Politics play role in Tokyo's reaction to US crime on Okinawa
TOKYO — A servicemember who drives drunk and injures someone in the United States would likely get prosecuted and possibly become the subject of a brief news story.
In Japan, the same type of incident has spurred apologies from flag officers, an ambassador and senior officials in Washington, galvanized protesters and energized politicians calling for changes that would alter the security architecture of the world’s most populous region.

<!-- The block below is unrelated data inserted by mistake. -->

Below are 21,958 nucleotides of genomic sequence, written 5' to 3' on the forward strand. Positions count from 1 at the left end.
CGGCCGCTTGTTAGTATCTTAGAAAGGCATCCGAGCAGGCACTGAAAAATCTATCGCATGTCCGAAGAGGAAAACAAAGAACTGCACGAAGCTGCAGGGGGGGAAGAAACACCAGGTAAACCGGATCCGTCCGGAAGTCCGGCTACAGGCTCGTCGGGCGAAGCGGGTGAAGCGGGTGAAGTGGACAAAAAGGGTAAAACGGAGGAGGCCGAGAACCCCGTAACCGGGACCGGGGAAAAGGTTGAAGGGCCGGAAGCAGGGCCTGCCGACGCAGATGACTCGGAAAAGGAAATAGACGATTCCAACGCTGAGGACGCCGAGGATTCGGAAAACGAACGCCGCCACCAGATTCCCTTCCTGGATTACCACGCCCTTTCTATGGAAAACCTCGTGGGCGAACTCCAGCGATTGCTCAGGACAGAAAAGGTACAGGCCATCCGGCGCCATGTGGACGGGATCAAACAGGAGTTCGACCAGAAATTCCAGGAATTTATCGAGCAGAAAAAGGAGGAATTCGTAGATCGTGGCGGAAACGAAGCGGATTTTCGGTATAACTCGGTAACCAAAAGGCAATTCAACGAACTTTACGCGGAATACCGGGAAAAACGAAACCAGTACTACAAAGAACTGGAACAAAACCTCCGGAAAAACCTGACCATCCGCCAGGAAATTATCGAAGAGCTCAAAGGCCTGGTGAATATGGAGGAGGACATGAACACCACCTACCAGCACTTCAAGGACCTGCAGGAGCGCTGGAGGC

For thousands of sailors serving in Japan, a series of high-profile arrests means no alcohol — not even at home — as the Navy works on crime-prevention measures, with an eye toward controlling any damage done to its relationship with Japan.
While the Navy’s orders are among the most stringent, no service has been immune from criminal incidents and liberty restrictions here in recent years. A curfew for all troops has been in place since late 2012.
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